Geophagia in Nigeria: Perceptions and Practices of Pregnant Mothers versus Possible Health Outcomes

Eridiong Ogbonna Onyenweaku


This study aimed at ascertaining the perceptions and practices of pregnant mothers on geophagia, as well as highlighting possible health outcomes. For the cross-sectional survey, a structured questionnaire was designed, content-validated by experts, pre-tested and used for data collection. The questionnaires were administered to 200 pregnant mothers at health care facilities in southern Nigeria (particularly in Calabar and Onitsha), who consented to be part of the study. The findings of this study show that about 75% of the pregnant mothers admitted to consuming edible clays both during and after pregnancy with 60% of them stating that it was a safe practice during pregnancy. Also, the results show that income level and educational attainment significantly (p<0.05) influenced the perception and practices of the respondents regarding geophagia. Of the 2 edible clays explored in this study, kaolin clay was more popularly consumed than bentonite clay. With regards to respondents’ health status, none of them admitted to developing anaemia or any chronic disease during pregnancy. In conclusion, edible clays are still commonly consumed by women in Southern Nigeria, irrespective of age and exposure. Scientific reports show that these clays contain appreciable amounts of certain anti-nutrients and heavy metals, hence it is necessary to create awareness on the possible dangers related to their increased consumption, particularly during pregnancy.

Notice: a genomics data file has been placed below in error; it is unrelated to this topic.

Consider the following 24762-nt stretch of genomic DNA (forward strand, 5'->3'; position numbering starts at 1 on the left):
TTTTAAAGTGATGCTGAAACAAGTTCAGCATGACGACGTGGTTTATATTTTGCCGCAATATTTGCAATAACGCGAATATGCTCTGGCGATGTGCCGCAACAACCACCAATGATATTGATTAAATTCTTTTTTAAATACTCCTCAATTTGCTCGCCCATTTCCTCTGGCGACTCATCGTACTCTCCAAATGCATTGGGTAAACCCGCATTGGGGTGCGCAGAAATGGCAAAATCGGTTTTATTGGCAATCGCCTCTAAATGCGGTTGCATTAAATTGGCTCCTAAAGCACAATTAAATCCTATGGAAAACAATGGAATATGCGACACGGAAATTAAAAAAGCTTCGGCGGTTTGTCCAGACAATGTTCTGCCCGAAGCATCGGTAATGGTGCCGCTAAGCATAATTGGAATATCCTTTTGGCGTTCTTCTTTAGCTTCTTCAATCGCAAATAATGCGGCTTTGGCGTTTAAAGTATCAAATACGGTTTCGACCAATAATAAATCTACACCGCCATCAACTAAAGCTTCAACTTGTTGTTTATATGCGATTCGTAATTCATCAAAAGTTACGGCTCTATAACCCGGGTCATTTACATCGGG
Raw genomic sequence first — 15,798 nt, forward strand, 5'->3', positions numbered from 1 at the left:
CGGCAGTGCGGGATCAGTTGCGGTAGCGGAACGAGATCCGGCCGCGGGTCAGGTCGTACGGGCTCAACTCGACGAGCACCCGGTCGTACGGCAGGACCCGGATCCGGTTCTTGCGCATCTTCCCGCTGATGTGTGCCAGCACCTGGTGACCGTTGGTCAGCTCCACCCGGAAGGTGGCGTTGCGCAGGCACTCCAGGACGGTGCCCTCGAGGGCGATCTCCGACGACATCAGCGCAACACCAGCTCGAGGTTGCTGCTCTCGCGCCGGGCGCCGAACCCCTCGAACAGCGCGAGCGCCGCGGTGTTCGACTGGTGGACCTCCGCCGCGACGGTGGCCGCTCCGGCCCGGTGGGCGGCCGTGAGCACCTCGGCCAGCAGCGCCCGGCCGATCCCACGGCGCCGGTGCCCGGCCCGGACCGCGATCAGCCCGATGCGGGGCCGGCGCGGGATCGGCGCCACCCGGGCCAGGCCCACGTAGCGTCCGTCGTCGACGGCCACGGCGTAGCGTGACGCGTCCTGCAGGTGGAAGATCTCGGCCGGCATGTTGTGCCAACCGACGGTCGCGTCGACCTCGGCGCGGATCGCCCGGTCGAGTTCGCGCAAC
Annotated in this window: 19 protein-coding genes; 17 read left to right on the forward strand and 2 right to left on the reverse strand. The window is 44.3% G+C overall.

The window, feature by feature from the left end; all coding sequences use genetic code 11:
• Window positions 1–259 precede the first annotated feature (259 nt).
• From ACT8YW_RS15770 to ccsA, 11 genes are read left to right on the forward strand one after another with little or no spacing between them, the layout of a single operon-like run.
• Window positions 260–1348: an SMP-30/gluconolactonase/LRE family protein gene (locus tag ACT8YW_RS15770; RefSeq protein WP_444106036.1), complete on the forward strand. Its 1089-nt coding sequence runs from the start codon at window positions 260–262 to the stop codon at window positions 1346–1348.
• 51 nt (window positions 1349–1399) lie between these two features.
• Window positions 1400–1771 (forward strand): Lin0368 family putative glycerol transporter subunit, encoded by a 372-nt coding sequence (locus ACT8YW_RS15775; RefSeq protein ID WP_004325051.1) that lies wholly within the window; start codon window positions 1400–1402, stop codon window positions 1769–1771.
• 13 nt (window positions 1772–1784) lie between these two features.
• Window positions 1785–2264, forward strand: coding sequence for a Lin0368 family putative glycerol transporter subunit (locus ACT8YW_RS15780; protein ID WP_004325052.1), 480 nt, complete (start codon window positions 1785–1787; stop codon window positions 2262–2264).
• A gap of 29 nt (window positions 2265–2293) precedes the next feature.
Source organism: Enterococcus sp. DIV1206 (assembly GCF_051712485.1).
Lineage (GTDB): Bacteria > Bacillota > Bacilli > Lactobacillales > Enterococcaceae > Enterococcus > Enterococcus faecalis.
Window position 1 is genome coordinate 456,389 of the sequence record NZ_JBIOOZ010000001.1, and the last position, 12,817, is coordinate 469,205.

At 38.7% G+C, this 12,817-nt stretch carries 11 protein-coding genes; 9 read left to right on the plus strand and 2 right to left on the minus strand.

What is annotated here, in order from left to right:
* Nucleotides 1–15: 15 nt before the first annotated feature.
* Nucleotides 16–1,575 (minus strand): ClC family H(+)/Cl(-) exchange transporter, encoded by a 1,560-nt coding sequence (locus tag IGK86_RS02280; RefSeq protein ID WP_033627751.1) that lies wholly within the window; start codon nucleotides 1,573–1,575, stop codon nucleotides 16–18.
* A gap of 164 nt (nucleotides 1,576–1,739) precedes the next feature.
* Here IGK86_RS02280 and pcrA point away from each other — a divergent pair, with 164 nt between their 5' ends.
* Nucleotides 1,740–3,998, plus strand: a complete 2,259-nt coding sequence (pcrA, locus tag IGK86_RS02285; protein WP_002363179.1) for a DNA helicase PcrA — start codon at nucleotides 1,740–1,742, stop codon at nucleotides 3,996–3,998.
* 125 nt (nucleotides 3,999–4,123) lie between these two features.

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Eridiong Ogbonna Onyenweaku (Primary Contact)
OnyenweakuE. O. (2023). Geophagia in Nigeria: Perceptions and Practices of Pregnant Mothers versus Possible Health Outcomes . Jurnal Gizi Dan Pangan, 18(3), 187-196.

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